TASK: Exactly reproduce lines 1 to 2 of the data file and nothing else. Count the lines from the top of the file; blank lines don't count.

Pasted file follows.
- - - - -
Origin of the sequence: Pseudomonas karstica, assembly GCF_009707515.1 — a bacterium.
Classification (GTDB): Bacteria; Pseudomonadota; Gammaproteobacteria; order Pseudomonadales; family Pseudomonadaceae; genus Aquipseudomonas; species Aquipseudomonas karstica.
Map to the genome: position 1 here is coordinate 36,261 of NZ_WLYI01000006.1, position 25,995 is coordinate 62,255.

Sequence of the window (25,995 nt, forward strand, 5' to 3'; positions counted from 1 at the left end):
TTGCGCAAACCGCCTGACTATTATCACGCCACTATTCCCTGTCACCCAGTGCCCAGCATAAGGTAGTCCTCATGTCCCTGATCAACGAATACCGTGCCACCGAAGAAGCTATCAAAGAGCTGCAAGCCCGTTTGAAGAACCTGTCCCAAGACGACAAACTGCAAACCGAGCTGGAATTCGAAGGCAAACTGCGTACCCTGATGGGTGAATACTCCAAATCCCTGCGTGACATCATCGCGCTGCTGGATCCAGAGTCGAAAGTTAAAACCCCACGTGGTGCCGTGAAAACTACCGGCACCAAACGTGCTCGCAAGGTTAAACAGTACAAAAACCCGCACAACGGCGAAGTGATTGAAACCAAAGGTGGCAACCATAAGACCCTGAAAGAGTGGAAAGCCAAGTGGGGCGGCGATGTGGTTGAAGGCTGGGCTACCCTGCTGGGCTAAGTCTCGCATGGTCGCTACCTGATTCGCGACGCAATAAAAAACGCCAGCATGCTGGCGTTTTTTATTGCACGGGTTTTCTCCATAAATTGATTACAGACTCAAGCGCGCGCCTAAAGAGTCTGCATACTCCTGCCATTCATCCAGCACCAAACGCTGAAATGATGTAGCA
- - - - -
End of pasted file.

Origin of the sequence: Pseudomonas karstica, assembly GCF_009707515.1 — a bacterium.
Classification (GTDB): Bacteria; Pseudomonadota; Gammaproteobacteria; order Pseudomonadales; family Pseudomonadaceae; genus Aquipseudomonas; species Aquipseudomonas karstica.